• 8 cups vegetable broth
  • 2 small heads washed escarole, chopped
  • 15 ox can cannellini beans, rinsed
  • Parmesan cheese to serve.

*Can use spelt, farro, or wheat berries

Heat 2 TBS oil in large soup pot.  Add vegetarian ham and cook about 3 minutes. Add the sorghum and cook, stir constantly for another 3 minutes.

Add the onion, fennel, carrot, celery and garlic, season with salt and pepper.  Cook, stir occasionally, until vegetables are soft about 8 minutes. 

Add tomato paste and red pepper flakes, cook for 1 minute.

Add broth, bring to a boil, reduce to a simmer and cook for 70 minutes until tender.

Stir in escarole and beans. Cook for 8 minutes. Serve in bowls topped with parmesan cheese.

Sorghum Soup and pumpkin crunch21

Very good. I think my favorite part of this soup is the escarole and beans.  The sorghum kind of disappeared into the whole mix but it’s there for fiber, protein and other nutrients.

Sorghum Soup and pumpkin crunch7

What other ancient grains do you cook with?

Have you ever tried puffing grains at home?  I was looking up how to puff quinoa to use it in baking to add protein and fiber to baked goods.

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  • At 2014.01.27 04:27, Mary said:

    It takes a lot to exhaust a border collie, good job! I often skate six days a week so I know what that feels like to have your legs tired almost all the time. I had a number of days off this last week, though, and I’m feeling so much more rested. I hope you can keep up your training schedule and prepare the way you want to for the big race. I’ve never cooked with sorghum but the soup looks healthy, hearty and perfect for a cold January. I do use quinoa and black and red rice.

    • At 2014.01.27 15:58, Joanne said:

      It DOES take a lot to exhaust Zoey but it doesn’t last long. Give her an hours sleep and she’s ready to go again.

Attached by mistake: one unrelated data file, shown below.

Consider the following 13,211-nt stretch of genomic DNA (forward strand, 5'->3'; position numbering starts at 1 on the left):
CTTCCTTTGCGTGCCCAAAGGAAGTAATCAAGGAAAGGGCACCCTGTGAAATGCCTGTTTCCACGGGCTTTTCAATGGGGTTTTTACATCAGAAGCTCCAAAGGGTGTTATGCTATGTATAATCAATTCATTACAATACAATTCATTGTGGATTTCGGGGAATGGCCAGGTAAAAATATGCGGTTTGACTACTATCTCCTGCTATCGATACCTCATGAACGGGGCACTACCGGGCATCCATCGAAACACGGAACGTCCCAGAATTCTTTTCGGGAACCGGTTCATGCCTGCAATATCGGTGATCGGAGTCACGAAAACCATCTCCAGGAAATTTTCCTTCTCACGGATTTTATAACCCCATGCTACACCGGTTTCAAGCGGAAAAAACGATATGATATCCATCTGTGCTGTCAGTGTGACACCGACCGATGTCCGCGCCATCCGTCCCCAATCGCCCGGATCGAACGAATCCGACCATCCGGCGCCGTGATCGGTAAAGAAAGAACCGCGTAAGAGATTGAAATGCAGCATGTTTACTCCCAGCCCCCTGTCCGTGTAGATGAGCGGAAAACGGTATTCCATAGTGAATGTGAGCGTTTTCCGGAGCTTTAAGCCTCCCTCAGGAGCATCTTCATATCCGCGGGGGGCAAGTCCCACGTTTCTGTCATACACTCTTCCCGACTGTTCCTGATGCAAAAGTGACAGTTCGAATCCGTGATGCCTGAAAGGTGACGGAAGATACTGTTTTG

• At 2014.01.27 08:36, Heather said:

      Your pups are so cute. I can only get mine to run a mile! 🙂

      • At 2014.01.27 15:59, Joanne said:

        Your pups are so little. Imagine how many little steps those legs take in a mile. That would be a good run for them. 🙂

      • At 2014.01.27 09:09, Ali @ Peaches and Football said:

        Wow – I’ve never cooked with sorghum but I never would have guessed it looked like popcorn. That’s so cool! Your dogs are so lucky to have you to take them for long runs. I’m sure it keeps them out of trouble too. 🙂

        • At 2014.01.27 16:00, Joanne said:

          I had never cooked with it either. Turned out really good. There’s substance to it and a good mouth feel.
          Zoey thinks she’s lucky to run, Shane however, not so much. I think he’s got to the point of thinking it’s a real chore.

          • At 2014.01.28 21:20, Hannah said:

            It just occurred to me that I’ve only had sorghum flour and popped sorghum before- Never just the plain cooked grain. I know I like the flavor well enough, and that texture sounds like something I’d love! Thank you for opening my eyes to that option that was sitting right in front of my nose.